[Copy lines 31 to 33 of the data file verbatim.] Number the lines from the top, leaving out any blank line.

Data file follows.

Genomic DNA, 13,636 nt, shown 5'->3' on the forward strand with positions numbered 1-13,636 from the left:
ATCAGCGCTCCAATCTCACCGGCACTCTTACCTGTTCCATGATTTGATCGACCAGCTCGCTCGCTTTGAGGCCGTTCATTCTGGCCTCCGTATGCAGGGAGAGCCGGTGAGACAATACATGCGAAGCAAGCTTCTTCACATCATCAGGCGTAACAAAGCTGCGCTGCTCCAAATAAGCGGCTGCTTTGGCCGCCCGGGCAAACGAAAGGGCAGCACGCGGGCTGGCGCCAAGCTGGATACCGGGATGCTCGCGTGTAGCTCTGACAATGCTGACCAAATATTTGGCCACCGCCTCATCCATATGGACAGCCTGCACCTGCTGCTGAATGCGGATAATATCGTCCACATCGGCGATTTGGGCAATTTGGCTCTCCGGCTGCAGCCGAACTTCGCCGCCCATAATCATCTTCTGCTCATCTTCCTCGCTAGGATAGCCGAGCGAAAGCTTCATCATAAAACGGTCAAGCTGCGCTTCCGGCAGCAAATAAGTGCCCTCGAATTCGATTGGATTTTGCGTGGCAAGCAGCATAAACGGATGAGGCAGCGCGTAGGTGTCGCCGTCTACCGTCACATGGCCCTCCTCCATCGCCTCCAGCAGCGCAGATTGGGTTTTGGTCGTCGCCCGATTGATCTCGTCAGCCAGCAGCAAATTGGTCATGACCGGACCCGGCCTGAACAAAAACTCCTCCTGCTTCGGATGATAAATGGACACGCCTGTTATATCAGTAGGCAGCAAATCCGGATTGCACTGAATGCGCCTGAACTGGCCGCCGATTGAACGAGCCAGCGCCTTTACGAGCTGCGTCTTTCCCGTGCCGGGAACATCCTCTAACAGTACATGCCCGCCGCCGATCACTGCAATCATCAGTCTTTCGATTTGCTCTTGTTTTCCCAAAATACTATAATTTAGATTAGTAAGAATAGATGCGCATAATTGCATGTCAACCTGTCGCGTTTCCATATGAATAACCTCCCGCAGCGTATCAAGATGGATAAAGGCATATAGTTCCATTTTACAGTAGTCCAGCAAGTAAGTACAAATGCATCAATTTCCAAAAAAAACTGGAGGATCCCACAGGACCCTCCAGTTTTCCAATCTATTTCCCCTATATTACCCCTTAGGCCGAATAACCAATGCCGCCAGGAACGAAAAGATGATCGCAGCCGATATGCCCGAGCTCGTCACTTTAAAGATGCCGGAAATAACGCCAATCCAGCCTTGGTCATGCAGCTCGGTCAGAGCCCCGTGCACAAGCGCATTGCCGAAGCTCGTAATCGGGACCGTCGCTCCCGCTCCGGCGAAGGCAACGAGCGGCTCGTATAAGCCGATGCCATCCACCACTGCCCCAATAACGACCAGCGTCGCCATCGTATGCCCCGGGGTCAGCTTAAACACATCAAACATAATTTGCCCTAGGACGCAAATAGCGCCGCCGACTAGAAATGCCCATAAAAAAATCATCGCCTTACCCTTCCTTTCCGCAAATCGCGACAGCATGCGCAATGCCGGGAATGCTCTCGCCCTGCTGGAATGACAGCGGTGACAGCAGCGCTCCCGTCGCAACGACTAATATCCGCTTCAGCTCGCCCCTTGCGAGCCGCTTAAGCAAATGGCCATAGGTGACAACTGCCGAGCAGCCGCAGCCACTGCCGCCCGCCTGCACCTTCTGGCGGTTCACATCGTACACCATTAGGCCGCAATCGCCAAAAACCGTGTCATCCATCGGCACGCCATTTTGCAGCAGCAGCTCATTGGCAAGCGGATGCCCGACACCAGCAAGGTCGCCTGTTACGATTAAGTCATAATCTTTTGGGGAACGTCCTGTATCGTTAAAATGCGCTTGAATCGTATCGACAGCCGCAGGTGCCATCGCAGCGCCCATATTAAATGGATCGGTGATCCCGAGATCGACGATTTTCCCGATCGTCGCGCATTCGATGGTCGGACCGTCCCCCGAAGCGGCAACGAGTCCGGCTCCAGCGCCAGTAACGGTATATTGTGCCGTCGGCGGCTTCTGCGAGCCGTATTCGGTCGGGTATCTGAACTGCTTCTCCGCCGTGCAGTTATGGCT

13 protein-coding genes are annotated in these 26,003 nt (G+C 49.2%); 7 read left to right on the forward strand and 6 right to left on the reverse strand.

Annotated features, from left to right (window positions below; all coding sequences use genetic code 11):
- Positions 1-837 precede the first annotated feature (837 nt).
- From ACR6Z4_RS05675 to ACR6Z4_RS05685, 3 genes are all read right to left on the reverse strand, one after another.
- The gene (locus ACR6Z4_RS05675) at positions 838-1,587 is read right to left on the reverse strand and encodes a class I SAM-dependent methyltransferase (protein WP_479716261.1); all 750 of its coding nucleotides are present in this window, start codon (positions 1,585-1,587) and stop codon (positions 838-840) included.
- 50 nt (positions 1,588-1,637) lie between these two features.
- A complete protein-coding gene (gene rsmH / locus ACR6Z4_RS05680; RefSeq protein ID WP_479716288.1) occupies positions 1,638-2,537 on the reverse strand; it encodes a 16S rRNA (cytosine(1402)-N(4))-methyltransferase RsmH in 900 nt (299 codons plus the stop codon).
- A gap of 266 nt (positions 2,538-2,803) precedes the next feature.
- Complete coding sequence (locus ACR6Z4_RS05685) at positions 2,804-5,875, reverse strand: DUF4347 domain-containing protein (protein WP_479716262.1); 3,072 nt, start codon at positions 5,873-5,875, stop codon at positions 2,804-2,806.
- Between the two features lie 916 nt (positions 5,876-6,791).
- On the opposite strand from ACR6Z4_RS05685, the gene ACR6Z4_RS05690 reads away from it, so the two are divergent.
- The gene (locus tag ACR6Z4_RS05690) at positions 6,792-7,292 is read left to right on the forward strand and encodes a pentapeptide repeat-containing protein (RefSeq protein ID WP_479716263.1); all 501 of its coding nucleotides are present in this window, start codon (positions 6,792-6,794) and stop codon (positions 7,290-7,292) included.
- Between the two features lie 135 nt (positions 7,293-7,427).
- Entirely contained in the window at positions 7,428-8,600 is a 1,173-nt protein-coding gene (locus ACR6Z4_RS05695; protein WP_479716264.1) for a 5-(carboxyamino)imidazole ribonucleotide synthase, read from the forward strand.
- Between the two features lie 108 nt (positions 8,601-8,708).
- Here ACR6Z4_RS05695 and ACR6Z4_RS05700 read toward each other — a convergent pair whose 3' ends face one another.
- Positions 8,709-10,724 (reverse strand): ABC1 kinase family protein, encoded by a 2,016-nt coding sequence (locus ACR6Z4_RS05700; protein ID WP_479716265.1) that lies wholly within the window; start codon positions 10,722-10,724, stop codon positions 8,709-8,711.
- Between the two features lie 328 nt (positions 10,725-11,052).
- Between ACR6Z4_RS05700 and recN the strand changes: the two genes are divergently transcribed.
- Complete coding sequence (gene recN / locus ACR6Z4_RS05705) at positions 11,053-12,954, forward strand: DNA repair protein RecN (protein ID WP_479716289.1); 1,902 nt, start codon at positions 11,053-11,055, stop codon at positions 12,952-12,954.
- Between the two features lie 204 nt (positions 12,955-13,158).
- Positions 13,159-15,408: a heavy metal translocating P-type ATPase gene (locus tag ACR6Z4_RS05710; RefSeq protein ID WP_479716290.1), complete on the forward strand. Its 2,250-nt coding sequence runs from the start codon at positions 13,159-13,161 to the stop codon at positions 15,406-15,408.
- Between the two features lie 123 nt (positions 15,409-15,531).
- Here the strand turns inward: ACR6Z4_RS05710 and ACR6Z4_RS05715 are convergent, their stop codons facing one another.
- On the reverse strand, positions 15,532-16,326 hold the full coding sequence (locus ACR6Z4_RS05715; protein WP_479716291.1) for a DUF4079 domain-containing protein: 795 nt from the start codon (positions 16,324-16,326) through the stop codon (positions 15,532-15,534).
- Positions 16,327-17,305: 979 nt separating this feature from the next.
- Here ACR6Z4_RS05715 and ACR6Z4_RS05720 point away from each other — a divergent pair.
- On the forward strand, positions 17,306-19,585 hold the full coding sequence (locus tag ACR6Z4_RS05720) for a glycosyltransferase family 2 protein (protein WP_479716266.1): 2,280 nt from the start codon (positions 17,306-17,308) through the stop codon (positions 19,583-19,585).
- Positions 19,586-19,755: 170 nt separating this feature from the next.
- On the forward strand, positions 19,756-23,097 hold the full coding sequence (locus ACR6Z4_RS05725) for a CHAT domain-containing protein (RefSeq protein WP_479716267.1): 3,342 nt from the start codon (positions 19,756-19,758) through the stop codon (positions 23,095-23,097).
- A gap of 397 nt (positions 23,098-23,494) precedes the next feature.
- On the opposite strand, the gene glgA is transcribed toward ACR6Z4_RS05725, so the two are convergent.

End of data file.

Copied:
- Positions 19,586-19,755: 170 nt separating this feature from the next.
- On the forward strand, positions 19,756-23,097 hold the full coding sequence (locus ACR6Z4_RS05725) for a CHAT domain-containing protein (RefSeq protein WP_479716267.1): 3,342 nt from the start codon (positions 19,756-19,758) through the stop codon (positions 23,095-23,097).
- A gap of 397 nt (positions 23,098-23,494) precedes the next feature.